Funding to reduce backlog.
The next step in safely remobilising important NHS services will see a £7.8 million investment to address the patient backlog for endoscopies.
Using new technologies and additional capacity, the backlog will be steadily reduced with patients seen on the basis of clinically determined priority.
The NHS Golden Jubilee Hospital, mobile endoscopy units and commissioning of the private sector will all provide additional capacity.
Health Secretary Jeane Freeman said:
“There’s no question that stopping endoscopy services for all cases except emergencies was a difficult decision to take. But it was necessary so we could deal with the challenge of Covid-19.
“I’m pleased that as we continue to see positive results in dealing with the virus we can now move to treat the many patients who have been waiting, and we will do that safely and sustainably.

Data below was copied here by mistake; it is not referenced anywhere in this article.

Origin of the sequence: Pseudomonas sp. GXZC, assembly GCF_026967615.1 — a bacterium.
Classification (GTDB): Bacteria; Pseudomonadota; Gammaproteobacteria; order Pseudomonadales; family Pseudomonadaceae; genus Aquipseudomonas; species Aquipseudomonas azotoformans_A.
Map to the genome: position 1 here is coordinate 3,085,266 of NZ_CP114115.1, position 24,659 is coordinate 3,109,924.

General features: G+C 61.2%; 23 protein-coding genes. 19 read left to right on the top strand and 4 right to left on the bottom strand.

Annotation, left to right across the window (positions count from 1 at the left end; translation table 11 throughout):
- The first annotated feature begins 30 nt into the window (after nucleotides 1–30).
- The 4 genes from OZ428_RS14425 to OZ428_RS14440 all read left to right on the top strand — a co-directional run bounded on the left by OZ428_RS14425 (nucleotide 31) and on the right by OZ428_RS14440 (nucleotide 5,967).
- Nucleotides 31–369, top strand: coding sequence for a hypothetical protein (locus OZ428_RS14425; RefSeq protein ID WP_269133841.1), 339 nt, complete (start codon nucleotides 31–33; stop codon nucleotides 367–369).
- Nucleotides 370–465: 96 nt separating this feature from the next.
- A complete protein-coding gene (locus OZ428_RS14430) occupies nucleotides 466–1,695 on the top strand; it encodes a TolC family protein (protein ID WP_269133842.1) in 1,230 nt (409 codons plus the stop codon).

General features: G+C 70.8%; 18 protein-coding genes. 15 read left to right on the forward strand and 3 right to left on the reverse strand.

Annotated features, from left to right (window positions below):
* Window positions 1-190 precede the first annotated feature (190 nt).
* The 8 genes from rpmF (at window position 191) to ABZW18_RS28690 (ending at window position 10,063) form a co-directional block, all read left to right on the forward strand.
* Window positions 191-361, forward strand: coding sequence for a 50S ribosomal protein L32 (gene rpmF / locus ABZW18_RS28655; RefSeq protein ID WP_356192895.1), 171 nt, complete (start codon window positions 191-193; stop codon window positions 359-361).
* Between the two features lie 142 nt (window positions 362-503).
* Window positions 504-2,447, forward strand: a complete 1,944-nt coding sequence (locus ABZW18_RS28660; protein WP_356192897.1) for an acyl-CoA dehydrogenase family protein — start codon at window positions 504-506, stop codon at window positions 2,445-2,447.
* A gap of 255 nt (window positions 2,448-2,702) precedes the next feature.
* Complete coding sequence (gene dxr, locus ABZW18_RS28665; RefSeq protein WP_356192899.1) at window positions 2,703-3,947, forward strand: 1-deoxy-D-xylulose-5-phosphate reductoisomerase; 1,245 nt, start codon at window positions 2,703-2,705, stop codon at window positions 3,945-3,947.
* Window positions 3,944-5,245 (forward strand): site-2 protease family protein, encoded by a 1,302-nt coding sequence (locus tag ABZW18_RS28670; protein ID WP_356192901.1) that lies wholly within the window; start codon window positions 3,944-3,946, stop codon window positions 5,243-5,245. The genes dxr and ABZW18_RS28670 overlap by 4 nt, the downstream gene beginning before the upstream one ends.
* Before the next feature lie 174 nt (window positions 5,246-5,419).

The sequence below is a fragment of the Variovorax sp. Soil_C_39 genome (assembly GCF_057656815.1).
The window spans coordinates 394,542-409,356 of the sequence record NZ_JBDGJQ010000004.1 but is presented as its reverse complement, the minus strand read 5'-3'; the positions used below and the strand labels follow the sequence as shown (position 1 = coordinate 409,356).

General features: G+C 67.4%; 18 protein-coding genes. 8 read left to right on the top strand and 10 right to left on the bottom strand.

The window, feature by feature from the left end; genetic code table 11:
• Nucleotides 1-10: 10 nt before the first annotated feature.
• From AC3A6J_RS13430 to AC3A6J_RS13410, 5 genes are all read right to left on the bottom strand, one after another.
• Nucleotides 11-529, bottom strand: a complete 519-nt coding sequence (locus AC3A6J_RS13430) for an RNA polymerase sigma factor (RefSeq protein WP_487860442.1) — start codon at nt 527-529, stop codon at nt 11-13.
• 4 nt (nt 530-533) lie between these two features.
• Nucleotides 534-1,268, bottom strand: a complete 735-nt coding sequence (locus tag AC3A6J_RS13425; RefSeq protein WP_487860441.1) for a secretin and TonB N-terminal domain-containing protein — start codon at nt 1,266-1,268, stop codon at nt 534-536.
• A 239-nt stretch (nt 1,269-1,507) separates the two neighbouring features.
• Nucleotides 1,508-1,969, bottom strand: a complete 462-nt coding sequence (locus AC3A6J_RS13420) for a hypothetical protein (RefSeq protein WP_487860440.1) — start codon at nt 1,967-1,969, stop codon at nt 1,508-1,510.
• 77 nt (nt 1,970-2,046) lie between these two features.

“Patient safety always comes first.
“So as we steadily re-mobilise our NHS, your experience as a patient will be a bit different, and it will take us longer than before to see people as we maintain our vigilance against the virus with important additional safety measures.”
Endoscopic services for all but emergency and essential procedures were paused because of coronavirus (COVID-19).
An endoscopy is a procedure that uses an endoscope, an instrument with a light and a lens for viewing, to examine the inside of the body.
Emergency endoscopic procedures have continued, and health boards have recently resumed endoscopy for patients with a suspicion of cancer and for cancer screening colonoscopies, where clinically safe to do so.
More detail on Health Boards mobilisation plans can be read online.
You can read Re-mobilise, Recover, Re-design, The Framework for NHS Scotland online.
You can also read COVID-19: Scotland’s route map for transitioning through and out of the crisis online.
There are currently 19,000 patients recorded as waiting for a diagnostic endoscopy.